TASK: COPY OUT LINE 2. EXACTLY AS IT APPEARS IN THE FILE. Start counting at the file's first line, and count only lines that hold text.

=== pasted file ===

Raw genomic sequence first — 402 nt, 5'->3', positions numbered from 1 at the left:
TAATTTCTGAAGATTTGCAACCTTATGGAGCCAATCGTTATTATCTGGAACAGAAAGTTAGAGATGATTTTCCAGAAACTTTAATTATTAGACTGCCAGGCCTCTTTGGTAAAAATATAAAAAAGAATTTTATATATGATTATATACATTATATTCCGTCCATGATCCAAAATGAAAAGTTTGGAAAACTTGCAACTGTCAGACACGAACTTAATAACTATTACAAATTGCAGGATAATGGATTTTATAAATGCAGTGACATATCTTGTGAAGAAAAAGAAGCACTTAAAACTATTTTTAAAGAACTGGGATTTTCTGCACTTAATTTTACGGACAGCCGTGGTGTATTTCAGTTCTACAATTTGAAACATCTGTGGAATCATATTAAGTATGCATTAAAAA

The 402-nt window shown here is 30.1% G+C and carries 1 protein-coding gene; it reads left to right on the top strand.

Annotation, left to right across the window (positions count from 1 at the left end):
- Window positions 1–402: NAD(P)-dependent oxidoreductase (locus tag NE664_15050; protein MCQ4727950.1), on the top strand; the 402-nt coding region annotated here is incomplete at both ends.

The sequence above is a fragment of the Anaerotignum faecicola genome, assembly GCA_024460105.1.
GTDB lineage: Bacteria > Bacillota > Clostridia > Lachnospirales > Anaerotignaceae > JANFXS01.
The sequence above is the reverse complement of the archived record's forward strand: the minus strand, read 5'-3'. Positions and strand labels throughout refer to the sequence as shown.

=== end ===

TAATTTCTGAAGATTTGCAACCTTATGGAGCCAATCGTTATTATCTGGAACAGAAAGTTAGAGATGATTTTCCAGAAACTTTAATTATTAGACTGCCAGGCCTCTTTGGTAAAAATATAAAAAAGAATTTTATATATGATTATATACATTATATTCCGTCCATGATCCAAAATGAAAAGTTTGGAAAACTTGCAACTGTCAGACACGAACTTAATAACTATTACAAATTGCAGGATAATGGATTTTATAAATGCAGTGACATATCTTGTGAAGAAAAAGAAGCACTTAAAACTATTTTTAAAGAACTGGGATTTTCTGCACTTAATTTTACGGACAGCCGTGGTGTATTTCAGTTCTACAATTTGAAACATCTGTGGAATCATATTAAGTATGCATTAAAAA